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4.

PROPERTY AND EQUIPMENT, NET

Property and equipment, net consisted of the following:

(In thousands)

March 31, 2024

    

December 31, 2023

Equipment

$

3,135

$

3,126

Leasehold improvements

 

7,372

 

7,372

Office furniture, fixtures, and equipment

 

137

 

137

Software

 

360

 

360

Construction in progress

 

124

 

101

 

11,128

 

11,097

Less: Accumulated depreciation

 

(5,478)

 

(4,921)

Total

$

5,650

$

6,175

Depreciation expense was $557 thousand and $556 thousand for the three months ended March 31, 2024 and 2023, respectively. Depreciation expense is allocated between research and development and general and administrative operating expenses on the condensed consolidated statements of operations.

5.ACCRUED EXPENSES AND OTHER CURRENT LIABILITIES

Accrued expenses and other current liabilities consisted of the following as of:

(In thousands)

    

March 31, 2024

    

December 31, 2023

Accrued litigation

$

$

448

Accrued compensation

946

 

865

Accrued consulting and outside services

 

305

 

361

Total

$

1,251

$

1,673

6.NOTE PAYABLE

In January 2024, the Company entered into a financing arrangement for its Director and Officer Insurance policy. The total amount financed was approximately $400 thousand with an annual interest rate of 4.93%, to be paid over a period of eleven months. As of March 31, 2024, the remaining payable balance on the financed amount was $192,000.

7.SENIOR SECURED CONVERTIBLE PROMISSORY NOTE

The Company began issuing senior secured convertible promissory notes (each a “CPN” and together the “Notes”) payable to a private accredited investor (the “Investor”) during 2022.

Through March 31, 2024, the Company has issued to the Investor thirteen notes totaling $34 million, of which $6 million were issued during the three months  ended March 31, 2024. The notes are each 25% Senior Secured Convertible Promissory Notes with largely consistent terms including a stated interest rate of 25% per year, a stated conversion price subject to a beneficial ownership limitation and share cap representing a certain percentage of the outstanding shares of Common Stock at the time of conversion, and a one-year maturity. As of March 31, 2024, there were five outstanding notes. Two outstanding notes with a value of $2,400,000, were each issued with a conversion price of $6.50. Two outstanding notes with a value of $2,400,000 were each issued with a conversion price of $5.00. One outstanding note with a value of $2,400,000 was issued with a conversion price of $2.50.

The stated interest rates for these notes increase to 27% per annum or the highest rate then allowed under applicable law (whichever is lower) upon the occurrence of an event of default, including the failure by the Company to make payment of principal or interest due under the related note on the respective maturity date, and any commencement by the Company of a case under any applicable bankruptcy or insolvency law.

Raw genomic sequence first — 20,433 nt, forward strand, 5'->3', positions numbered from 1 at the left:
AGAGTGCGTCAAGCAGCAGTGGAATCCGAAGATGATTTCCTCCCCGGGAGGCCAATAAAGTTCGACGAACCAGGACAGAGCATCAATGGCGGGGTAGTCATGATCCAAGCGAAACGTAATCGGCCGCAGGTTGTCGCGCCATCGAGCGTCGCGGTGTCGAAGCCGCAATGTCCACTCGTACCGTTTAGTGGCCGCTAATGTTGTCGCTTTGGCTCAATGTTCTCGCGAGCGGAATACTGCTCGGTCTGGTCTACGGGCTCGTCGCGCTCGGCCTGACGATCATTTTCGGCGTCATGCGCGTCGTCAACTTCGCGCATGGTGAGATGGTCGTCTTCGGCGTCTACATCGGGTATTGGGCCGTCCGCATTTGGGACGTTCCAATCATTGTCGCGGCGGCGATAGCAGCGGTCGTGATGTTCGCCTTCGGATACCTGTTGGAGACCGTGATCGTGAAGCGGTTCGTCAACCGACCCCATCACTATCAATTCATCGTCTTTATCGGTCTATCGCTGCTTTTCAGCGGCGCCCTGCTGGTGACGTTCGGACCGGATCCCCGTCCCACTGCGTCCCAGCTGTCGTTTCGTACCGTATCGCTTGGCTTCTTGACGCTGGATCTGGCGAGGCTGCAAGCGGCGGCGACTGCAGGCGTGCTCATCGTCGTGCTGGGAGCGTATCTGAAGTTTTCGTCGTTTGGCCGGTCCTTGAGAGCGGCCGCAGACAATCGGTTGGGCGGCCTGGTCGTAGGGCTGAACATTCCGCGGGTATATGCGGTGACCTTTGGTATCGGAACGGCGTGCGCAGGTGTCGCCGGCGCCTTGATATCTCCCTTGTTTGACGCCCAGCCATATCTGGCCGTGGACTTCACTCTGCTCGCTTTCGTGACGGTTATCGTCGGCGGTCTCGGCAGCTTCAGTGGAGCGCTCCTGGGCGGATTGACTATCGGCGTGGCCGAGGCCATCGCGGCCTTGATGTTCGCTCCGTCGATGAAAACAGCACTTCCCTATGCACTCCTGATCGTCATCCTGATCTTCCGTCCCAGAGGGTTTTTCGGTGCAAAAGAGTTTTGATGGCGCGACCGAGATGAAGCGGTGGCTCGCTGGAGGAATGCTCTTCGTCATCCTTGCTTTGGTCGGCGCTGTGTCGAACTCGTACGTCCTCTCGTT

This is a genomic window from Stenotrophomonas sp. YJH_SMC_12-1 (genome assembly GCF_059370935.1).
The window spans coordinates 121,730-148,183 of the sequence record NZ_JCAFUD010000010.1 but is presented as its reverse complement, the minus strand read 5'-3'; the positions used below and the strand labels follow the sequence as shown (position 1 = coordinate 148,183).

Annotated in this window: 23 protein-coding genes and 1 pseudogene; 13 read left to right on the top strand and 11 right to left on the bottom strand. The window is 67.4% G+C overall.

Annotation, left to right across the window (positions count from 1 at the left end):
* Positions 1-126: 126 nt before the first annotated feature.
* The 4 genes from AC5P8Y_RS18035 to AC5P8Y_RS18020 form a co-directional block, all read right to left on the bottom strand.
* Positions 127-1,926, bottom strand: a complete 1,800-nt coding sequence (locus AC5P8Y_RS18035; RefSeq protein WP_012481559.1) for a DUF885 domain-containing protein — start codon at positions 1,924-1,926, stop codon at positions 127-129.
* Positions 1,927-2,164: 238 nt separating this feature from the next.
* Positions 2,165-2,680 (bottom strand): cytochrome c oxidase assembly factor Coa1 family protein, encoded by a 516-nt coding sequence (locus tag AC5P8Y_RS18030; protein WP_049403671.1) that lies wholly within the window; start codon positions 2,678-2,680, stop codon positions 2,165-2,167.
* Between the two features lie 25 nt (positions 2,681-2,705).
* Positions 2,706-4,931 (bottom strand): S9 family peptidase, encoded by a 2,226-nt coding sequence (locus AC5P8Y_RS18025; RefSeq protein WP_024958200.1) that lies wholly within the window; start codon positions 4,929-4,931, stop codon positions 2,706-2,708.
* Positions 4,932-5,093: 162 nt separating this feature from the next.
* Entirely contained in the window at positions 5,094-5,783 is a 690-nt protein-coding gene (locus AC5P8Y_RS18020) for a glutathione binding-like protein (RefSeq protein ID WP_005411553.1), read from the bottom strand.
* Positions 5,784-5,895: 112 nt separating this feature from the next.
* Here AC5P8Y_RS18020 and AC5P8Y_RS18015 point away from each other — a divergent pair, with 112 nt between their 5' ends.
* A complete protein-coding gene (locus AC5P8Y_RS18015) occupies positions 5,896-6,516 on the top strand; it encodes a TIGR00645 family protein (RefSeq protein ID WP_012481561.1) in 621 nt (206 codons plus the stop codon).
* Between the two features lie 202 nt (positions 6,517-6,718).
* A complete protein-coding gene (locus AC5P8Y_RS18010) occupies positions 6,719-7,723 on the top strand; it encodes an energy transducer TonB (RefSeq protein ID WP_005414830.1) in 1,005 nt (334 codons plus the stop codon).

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In April 2023, July 2023 and March 2024, the Company executed an exchange agreement to convert $8,000,000, $6,000,000 and $8,000,000 of the senior secured promissory notes principal into shares of preferred stock, respectively. See Note 10—  Stockholder’s Equity for further discussion.

Senior secured convertible promissory notes consisted of the following:

(In thousands)

    

March 31, 2024

    

December 31, 2023

Senior secured convertible promissory note, maturing June 26, 2024

2,400

 

2,400

Senior secured convertible promissory note, maturing July 25, 2024

 

2,400

 

2,400

Senior secured convertible promissory note, maturing August 25, 2024

2,400

 

2,400

Senior secured convertible promissory note, maturing September 27, 2024

2,400

2,400

Senior secured convertible promissory note, maturing November 2, 2024

2,400

2,400

Senior secured convertible promissory note, maturing December 12, 2024

2,000

Total senior secured convertible promissory notes

$

12,000

$

14,000

8.COMMITMENTS AND CONTINGENCIES

License Agreements—The Company has entered into a number of licensing arrangements for various intellectual property and licensed patent rights for technologies being developed for commercial sale. As part of these arrangements, the Company is subject to contingent milestone payments in accordance with agreed-upon development objectives, as well as future royalty payments on product sales of the underlying assets. As of March 31, 2024, and December 31, 2023, the Company has not incurred any milestone or royalty liabilities related to these license agreements.

Legal Proceedings

Jason Terrel Claim